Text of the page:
You are here admitting you are not interested in this, since you are immediately calling for the entire campaign to be cancelled – but then, instead of engaging in open criticism which could possibly merit a response from Red Bull, you simply want them sent away for sentivity training. You are treating yourself and others like children, with an inability to respond to criticism. This does no one any favours.
The major problem is this: you may decide to influence your followers however you wish. For example, I find no reason (aside from it being wrong) why you should not tell Catholic store-owners not to purchase Red Bull in response. But what you can’t do is speak for everyone and claim that the advert should be removed completely, on the basis only of offence and outrage – even if it is the outrage of the majority.
By claiming this, you are admitting your and others’ inability to be self-conscious, rational adults who can avoid, ignore or dismiss this benign advert from their entertainment mediums. You exist in a liberal secular democracy, not a theocracy where our laws and regulations are based on religious authority. You don’t get to tell me what I can watch. You don’t get to tell others, if they’re not part of your faith, your church, your religion. I have not criticised your faith, only your arrogance that justifies taking away my ability to be entertained by a cartoon, to be amused at an advert. You are limiting my ability to acquire what I want, which does not harm anyone, except those who decide to be harmed by it.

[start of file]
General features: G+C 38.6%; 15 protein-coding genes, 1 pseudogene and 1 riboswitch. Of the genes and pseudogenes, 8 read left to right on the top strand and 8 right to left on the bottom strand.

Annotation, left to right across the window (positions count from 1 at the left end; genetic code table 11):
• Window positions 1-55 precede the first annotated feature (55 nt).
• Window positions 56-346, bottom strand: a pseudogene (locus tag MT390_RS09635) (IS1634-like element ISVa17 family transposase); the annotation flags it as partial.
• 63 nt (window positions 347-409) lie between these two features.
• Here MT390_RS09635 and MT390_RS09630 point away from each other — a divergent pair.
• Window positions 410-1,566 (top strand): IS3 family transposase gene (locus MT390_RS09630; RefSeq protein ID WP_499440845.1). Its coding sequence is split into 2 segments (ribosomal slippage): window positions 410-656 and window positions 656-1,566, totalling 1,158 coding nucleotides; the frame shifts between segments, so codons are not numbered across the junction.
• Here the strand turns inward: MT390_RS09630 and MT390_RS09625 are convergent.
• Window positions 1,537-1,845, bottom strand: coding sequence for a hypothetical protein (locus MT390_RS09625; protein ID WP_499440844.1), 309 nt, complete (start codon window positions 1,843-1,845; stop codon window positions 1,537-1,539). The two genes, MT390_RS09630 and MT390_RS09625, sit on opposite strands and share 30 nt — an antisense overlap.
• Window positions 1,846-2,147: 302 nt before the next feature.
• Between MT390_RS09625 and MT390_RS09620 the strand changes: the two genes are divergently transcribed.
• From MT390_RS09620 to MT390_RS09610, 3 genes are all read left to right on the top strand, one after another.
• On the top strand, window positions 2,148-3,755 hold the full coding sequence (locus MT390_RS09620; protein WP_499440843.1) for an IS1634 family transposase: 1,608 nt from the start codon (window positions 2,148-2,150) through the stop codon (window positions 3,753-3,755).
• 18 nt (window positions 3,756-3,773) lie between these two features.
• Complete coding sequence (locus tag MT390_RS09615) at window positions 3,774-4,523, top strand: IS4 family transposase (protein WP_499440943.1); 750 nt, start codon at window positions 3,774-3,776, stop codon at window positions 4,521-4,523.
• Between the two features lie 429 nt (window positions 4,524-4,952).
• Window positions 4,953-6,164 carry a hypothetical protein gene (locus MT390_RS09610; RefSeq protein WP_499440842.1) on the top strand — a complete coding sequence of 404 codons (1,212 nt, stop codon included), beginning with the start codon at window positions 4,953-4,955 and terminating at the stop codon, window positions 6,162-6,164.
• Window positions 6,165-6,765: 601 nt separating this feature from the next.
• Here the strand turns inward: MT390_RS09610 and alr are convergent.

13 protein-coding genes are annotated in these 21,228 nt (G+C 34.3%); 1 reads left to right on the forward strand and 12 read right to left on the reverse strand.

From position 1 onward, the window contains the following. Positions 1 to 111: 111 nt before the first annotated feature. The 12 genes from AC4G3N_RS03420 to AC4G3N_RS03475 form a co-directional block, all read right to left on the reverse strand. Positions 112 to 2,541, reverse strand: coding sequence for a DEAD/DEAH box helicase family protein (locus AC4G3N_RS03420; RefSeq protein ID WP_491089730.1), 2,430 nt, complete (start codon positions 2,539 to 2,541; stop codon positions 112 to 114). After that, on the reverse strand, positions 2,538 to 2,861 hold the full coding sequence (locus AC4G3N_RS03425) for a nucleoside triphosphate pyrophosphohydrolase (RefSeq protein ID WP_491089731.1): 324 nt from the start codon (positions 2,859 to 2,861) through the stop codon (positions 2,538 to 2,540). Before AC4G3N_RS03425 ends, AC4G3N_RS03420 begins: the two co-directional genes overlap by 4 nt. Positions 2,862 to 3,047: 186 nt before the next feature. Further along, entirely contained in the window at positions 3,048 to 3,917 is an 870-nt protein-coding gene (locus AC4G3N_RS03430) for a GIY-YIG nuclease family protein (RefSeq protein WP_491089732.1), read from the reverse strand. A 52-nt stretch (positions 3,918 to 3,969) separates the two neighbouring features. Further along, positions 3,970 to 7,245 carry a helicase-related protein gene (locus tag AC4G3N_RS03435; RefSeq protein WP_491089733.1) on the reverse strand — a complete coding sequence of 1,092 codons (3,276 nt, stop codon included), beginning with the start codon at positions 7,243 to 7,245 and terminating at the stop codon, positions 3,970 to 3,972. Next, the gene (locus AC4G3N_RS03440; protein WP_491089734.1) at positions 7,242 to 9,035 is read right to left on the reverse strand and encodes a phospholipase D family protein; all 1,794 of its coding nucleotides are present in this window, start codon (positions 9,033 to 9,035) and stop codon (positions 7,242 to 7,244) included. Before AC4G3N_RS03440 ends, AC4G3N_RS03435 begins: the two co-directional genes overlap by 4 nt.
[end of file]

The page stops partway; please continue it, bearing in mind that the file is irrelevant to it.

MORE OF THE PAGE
In a secular society, religious groups are put on a platform of equal standing as other groups. The very basis of secularism rests not in dismissing religion, but in not giving religious voices preferential treatment. If we did not, we would have to prioritise a specific religion, then other religions would probably be completely silenced. Secularism is the platform that allows you to openly speak, without being silenced by a more powerful religious group. This is essential for you and your fellow religious groups to understand: secularism places you on an equal, not better or worse, platform to the rest of us.
For example, in a letter to you, the South African Muslim Judicial Council said: “We wish that our voices can be united to make clear to any secular extremist that any attack or defacement of religious symbols and sacred spaces is not acceptable."
I don't know what a secular extremist is. Is it someone who loudly and openly says religions don't deserve special treatment (which is written into our laws)? I assume that the advocates and judges in South Africa and certain States in the US who, for example, legalised gay marriage would be secular extremists, since this almost directly goes against all monotheistic teaching? I'm not sure. If the MJC could provide an example of a secular extremist or extremism, I would be very interested but probably more surprised if this extremism was actually something bad. The concept of secularism being extreme is only so for groups who think they and their views deserve special treatment.